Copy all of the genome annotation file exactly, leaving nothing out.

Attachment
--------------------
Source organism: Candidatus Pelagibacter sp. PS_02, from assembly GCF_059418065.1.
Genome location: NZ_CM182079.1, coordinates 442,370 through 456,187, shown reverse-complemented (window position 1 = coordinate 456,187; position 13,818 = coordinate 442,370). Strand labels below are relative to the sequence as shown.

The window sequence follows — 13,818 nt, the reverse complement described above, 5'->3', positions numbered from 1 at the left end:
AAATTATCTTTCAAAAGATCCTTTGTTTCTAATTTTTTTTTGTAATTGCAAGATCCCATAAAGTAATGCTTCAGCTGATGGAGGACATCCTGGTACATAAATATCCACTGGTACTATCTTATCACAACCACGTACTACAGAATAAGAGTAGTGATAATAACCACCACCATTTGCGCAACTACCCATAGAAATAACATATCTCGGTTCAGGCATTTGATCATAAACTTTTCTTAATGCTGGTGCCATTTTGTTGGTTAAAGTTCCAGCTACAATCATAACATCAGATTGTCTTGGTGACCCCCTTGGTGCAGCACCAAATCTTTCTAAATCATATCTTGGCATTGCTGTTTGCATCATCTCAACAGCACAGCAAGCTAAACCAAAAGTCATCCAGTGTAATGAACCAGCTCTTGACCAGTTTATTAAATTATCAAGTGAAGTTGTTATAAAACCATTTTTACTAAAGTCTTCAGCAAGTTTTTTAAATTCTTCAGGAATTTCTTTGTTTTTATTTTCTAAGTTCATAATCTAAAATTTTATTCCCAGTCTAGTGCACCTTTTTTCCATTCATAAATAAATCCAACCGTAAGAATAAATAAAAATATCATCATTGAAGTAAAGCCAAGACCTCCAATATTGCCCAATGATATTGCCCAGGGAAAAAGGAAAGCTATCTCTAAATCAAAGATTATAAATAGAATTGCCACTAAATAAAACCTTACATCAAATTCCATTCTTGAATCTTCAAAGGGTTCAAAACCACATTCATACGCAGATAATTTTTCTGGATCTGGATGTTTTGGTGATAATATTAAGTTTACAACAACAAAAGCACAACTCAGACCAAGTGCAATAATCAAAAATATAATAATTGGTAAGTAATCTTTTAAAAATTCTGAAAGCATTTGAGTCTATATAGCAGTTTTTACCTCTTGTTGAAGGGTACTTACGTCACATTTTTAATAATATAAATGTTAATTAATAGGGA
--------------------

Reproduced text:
Source organism: Candidatus Pelagibacter sp. PS_02, from assembly GCF_059418065.1.
Genome location: NZ_CM182079.1, coordinates 442,370 through 456,187, shown reverse-complemented (window position 1 = coordinate 456,187; position 13,818 = coordinate 442,370). Strand labels below are relative to the sequence as shown.

The window sequence follows — 13,818 nt, the reverse complement described above, 5'->3', positions numbered from 1 at the left end:
AAATTATCTTTCAAAAGATCCTTTGTTTCTAATTTTTTTTTGTAATTGCAAGATCCCATAAAGTAATGCTTCAGCTGATGGAGGACATCCTGGTACATAAATATCCACTGGTACTATCTTATCACAACCACGTACTACAGAATAAGAGTAGTGATAATAACCACCACCATTTGCGCAACTACCCATAGAAATAACATATCTCGGTTCAGGCATTTGATCATAAACTTTTCTTAATGCTGGTGCCATTTTGTTGGTTAAAGTTCCAGCTACAATCATAACATCAGATTGTCTTGGTGACCCCCTTGGTGCAGCACCAAATCTTTCTAAATCATATCTTGGCATTGCTGTTTGCATCATCTCAACAGCACAGCAAGCTAAACCAAAAGTCATCCAGTGTAATGAACCAGCTCTTGACCAGTTTATTAAATTATCAAGTGAAGTTGTTATAAAACCATTTTTACTAAAGTCTTCAGCAAGTTTTTTAAATTCTTCAGGAATTTCTTTGTTTTTATTTTCTAAGTTCATAATCTAAAATTTTATTCCCAGTCTAGTGCACCTTTTTTCCATTCATAAATAAATCCAACCGTAAGAATAAATAAAAATATCATCATTGAAGTAAAGCCAAGACCTCCAATATTGCCCAATGATATTGCCCAGGGAAAAAGGAAAGCTATCTCTAAATCAAAGATTATAAATAGAATTGCCACTAAATAAAACCTTACATCAAATTCCATTCTTGAATCTTCAAAGGGTTCAAAACCACATTCATACGCAGATAATTTTTCTGGATCTGGATGTTTTGGTGATAATATTAAGTTTACAACAACAAAAGCACAACTCAGACCAAGTGCAATAATCAAAAATATAATAATTGGTAAGTAATCTTTTAAAAATTCTGAAAGCATTTGAGTCTATATAGCAGTTTTTACCTCTTGTTGAAGGGTACTTACGTCACATTTTTAATAATATAAATGTTAATTAATAGGGA